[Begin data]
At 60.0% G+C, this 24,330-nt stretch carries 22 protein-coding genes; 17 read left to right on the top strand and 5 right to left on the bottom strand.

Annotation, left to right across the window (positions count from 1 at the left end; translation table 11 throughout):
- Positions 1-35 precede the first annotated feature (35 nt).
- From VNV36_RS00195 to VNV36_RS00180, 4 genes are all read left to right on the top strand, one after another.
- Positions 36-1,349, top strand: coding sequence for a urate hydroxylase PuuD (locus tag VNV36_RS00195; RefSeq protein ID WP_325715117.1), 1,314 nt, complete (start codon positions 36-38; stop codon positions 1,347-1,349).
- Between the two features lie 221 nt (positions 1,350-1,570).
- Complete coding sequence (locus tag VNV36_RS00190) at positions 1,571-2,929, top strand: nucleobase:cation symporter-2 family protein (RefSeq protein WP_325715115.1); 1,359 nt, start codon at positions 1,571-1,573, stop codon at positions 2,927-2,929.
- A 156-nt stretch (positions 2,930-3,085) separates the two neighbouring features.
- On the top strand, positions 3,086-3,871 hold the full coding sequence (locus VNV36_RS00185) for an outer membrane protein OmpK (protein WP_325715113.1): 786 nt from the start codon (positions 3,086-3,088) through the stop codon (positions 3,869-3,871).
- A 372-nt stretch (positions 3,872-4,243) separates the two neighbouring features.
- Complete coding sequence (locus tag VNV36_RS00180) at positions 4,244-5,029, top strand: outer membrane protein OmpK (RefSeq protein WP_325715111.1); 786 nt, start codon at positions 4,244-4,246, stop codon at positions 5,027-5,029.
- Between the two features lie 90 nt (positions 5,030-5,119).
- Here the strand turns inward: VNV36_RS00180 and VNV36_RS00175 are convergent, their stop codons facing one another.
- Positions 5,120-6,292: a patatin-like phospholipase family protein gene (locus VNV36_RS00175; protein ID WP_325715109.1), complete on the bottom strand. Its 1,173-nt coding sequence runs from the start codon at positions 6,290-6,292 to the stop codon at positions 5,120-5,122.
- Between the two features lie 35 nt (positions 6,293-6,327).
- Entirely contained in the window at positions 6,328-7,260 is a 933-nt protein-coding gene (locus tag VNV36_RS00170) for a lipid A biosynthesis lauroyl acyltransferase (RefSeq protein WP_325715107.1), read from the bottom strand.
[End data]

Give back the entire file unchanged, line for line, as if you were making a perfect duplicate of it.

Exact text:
At 60.0% G+C, this 24,330-nt stretch carries 22 protein-coding genes; 17 read left to right on the top strand and 5 right to left on the bottom strand.

Annotation, left to right across the window (positions count from 1 at the left end; translation table 11 throughout):
- Positions 1-35 precede the first annotated feature (35 nt).
- From VNV36_RS00195 to VNV36_RS00180, 4 genes are all read left to right on the top strand, one after another.
- Positions 36-1,349, top strand: coding sequence for a urate hydroxylase PuuD (locus tag VNV36_RS00195; RefSeq protein ID WP_325715117.1), 1,314 nt, complete (start codon positions 36-38; stop codon positions 1,347-1,349).
- Between the two features lie 221 nt (positions 1,350-1,570).
- Complete coding sequence (locus tag VNV36_RS00190) at positions 1,571-2,929, top strand: nucleobase:cation symporter-2 family protein (RefSeq protein WP_325715115.1); 1,359 nt, start codon at positions 1,571-1,573, stop codon at positions 2,927-2,929.
- A 156-nt stretch (positions 2,930-3,085) separates the two neighbouring features.
- On the top strand, positions 3,086-3,871 hold the full coding sequence (locus VNV36_RS00185) for an outer membrane protein OmpK (protein WP_325715113.1): 786 nt from the start codon (positions 3,086-3,088) through the stop codon (positions 3,869-3,871).
- A 372-nt stretch (positions 3,872-4,243) separates the two neighbouring features.
- Complete coding sequence (locus tag VNV36_RS00180) at positions 4,244-5,029, top strand: outer membrane protein OmpK (RefSeq protein WP_325715111.1); 786 nt, start codon at positions 4,244-4,246, stop codon at positions 5,027-5,029.
- Between the two features lie 90 nt (positions 5,030-5,119).
- Here the strand turns inward: VNV36_RS00180 and VNV36_RS00175 are convergent, their stop codons facing one another.
- Positions 5,120-6,292: a patatin-like phospholipase family protein gene (locus VNV36_RS00175; protein ID WP_325715109.1), complete on the bottom strand. Its 1,173-nt coding sequence runs from the start codon at positions 6,290-6,292 to the stop codon at positions 5,120-5,122.
- Between the two features lie 35 nt (positions 6,293-6,327).
- Entirely contained in the window at positions 6,328-7,260 is a 933-nt protein-coding gene (locus tag VNV36_RS00170) for a lipid A biosynthesis lauroyl acyltransferase (RefSeq protein WP_325715107.1), read from the bottom strand.